Buy only extra-virgin olive oil.

 Olive oil is best when it’s fresh, so use it as soon as possible.

 It’s typical for olive oils to be made of a “field blend” of different varieties of olives grown in a region. But stay away from industrial blends, which combine oils from all over the Mediterranean. Such producers may, for example, boost the flavor of a cheap Tunisian olive oil with oils from Italy or southern Spain. You’ll have no idea the origin, handling or flavor of the olives.

 Look for a harvest date on the label. If there’s no harvest date, look for the “use by” date. The “use by” date is tricky because it’s 18 months from the time the oil was put in the bottle – and olive oil is not bottled instantly. The oil could already be 18 months old when it’s put in the bottle, and then add another 18 months to that “and you’re getting some pretty old oil,” Jenkins said.

 “Cold extracted” is a meaningless term on a label because all extra-virgin olive oil is cold extracted.

 Look for the “protected denomination of origin” designation, which will appear on the label as DOP for Italian oils, DO for Spain, PDO for Greece and AOC for France, and which offer extra assurance of good quality.


 Store olive oil in a cool, dark place and it will last for two years. After that, if it’s been properly handled, it will still be fine for certain uses, such as cooking.

 How old is too old? It depends on how the olive oil has been stored. Jenkins once found 4-year-old olive oil in her pantry, and she used it to fry the Thanksgiving turkey with great results.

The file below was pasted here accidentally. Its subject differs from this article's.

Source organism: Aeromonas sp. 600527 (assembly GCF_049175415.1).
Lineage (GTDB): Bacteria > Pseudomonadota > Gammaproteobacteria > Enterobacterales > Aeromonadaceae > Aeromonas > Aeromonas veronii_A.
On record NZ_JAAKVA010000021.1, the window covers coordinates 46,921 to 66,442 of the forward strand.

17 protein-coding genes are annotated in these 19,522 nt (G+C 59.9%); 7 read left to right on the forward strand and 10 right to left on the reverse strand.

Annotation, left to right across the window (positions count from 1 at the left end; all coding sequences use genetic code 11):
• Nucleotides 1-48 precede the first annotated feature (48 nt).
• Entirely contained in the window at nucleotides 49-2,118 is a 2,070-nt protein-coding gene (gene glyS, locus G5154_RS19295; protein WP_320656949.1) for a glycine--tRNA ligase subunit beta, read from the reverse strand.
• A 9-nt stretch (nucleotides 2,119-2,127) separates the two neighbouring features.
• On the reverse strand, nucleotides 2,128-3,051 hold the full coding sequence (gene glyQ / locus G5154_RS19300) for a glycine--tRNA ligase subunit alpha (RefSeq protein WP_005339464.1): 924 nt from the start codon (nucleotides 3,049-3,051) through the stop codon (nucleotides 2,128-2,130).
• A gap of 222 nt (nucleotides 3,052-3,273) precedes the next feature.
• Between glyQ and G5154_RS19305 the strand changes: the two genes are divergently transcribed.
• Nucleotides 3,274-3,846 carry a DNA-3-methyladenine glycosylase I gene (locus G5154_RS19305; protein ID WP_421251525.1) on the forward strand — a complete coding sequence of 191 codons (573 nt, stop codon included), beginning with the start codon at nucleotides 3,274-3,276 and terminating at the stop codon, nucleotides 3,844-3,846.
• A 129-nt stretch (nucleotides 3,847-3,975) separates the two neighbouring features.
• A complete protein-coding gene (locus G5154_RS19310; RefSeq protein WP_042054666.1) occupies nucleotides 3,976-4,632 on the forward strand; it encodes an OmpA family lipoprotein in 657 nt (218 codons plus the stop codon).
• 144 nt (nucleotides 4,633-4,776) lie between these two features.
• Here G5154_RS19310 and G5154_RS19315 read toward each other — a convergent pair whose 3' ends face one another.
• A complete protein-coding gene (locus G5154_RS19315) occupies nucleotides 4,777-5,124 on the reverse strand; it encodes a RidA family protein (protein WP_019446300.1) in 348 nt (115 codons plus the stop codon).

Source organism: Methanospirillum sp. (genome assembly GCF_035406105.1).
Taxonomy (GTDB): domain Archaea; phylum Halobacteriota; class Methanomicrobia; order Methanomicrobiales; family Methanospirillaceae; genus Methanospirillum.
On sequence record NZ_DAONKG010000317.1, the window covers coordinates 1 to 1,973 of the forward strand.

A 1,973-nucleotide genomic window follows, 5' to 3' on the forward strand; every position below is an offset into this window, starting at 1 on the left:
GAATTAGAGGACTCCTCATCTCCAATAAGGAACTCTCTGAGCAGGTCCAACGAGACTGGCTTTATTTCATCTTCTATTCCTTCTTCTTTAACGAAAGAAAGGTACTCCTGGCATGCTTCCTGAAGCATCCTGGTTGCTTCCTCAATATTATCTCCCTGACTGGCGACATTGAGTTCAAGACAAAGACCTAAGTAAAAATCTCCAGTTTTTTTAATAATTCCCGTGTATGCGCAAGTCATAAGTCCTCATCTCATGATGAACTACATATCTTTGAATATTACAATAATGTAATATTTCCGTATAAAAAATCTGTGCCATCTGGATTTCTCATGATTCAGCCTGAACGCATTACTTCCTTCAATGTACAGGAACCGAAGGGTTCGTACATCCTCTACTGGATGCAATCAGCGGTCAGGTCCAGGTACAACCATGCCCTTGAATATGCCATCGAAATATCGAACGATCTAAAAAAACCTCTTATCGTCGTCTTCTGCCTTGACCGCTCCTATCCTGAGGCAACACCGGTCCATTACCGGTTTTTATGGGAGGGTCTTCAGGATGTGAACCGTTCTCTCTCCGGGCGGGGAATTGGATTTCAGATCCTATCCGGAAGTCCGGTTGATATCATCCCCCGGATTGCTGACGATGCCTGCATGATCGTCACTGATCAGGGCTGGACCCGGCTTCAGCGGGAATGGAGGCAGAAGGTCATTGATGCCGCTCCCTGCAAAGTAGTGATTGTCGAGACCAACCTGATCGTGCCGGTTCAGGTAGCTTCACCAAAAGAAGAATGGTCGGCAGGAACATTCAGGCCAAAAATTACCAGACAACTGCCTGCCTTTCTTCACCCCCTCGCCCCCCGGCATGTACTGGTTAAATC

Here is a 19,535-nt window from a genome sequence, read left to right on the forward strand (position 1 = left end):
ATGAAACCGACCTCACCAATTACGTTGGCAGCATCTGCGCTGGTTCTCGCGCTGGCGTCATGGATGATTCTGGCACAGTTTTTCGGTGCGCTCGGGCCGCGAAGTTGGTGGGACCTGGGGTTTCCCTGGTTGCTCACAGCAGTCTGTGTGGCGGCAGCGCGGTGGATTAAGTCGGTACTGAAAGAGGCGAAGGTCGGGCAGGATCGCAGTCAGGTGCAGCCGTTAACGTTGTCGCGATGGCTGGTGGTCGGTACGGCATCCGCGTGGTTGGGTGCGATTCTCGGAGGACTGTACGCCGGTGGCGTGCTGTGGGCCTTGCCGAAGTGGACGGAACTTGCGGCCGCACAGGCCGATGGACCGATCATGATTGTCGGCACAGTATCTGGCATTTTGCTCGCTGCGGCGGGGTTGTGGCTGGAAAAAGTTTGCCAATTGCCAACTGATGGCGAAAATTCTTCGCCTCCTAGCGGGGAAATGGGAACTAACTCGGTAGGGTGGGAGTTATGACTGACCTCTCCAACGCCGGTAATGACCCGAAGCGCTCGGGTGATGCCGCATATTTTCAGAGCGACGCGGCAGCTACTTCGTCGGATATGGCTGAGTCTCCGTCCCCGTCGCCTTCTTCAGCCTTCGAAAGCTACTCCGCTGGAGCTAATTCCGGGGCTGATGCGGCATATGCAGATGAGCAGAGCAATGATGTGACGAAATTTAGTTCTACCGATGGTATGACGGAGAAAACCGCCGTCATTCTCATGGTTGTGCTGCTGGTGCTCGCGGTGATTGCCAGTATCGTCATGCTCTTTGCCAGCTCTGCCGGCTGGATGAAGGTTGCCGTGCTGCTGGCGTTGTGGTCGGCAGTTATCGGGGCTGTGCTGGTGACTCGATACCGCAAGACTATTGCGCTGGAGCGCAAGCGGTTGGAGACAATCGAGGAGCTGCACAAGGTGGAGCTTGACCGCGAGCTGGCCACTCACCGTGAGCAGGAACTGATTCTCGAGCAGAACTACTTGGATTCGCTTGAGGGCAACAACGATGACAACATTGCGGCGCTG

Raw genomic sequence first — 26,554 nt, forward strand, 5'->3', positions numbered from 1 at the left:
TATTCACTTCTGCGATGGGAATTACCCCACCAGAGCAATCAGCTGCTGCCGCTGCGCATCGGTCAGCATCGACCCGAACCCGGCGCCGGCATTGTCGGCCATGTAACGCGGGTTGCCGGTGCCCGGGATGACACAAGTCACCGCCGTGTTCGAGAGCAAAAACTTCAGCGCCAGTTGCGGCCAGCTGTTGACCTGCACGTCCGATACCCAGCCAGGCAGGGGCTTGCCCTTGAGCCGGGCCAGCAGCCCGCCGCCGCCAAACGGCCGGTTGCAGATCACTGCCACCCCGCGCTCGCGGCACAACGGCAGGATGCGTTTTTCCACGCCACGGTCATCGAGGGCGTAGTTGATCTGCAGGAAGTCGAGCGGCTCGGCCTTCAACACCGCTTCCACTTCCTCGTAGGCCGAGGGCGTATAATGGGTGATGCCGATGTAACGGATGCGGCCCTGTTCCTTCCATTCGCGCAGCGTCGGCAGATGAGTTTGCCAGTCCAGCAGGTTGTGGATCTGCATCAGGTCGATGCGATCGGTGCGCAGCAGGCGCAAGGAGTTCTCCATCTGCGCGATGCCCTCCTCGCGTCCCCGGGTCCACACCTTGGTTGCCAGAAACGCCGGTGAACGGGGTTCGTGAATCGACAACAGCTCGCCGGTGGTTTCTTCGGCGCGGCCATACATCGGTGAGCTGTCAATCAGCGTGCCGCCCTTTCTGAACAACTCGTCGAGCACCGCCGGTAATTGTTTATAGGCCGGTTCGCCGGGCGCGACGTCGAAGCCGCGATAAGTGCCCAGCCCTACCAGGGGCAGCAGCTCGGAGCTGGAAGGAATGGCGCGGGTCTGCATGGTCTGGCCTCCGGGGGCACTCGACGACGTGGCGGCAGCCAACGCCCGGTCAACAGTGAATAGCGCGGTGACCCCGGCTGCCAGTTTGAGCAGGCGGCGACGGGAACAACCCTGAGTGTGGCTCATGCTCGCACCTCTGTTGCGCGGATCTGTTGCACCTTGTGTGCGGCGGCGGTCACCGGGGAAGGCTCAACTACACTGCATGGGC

Spend a little more on your next bottle of olive oil. People spend $30 on a bottle of wine at a restaurant, Jenkins notes, and it’s gone in one evening. A $30 bottle of olive oil will last much longer and give more pleasure.

 Consider buying olive oil online at sites such as or Olive oils sold in supermarkets are “generally not great,” Jenkins said. In one Portland grocery store, Jenkins and her son each pulled down a bottle of the same Sicilian olive oil from a high shelf. One bottle was still green, but the other had turned yellow, which means that it had been stored under bright lights for too long. “It’s terrible to think these people work so hard to bring a prestigious product to market,” she said, “and then the purveyors just don’t treat it well.”

 For the same reason, do not buy olive oil in clear glass bottles.

 Chefs should consider putting someone in charge of handling and storing oils, just as they do with wines. Jenkins says she has been served rancid olive oil in numerous restaurants in both Italy and Maine. In one high-end Portland restaurant that she wouldn’t name, Jenkins said to the server who gave her rancid oil: “This olive oil is very interesting. Where does it come from?”

“The waiter said – I swear to God he said this – ‘It’s local, of course. Everything we serve here is local.’ ”

Jenkins wonders where all those olive trees are growing. “Somewhere around Kennebunkport, maybe?” she said, laughing.


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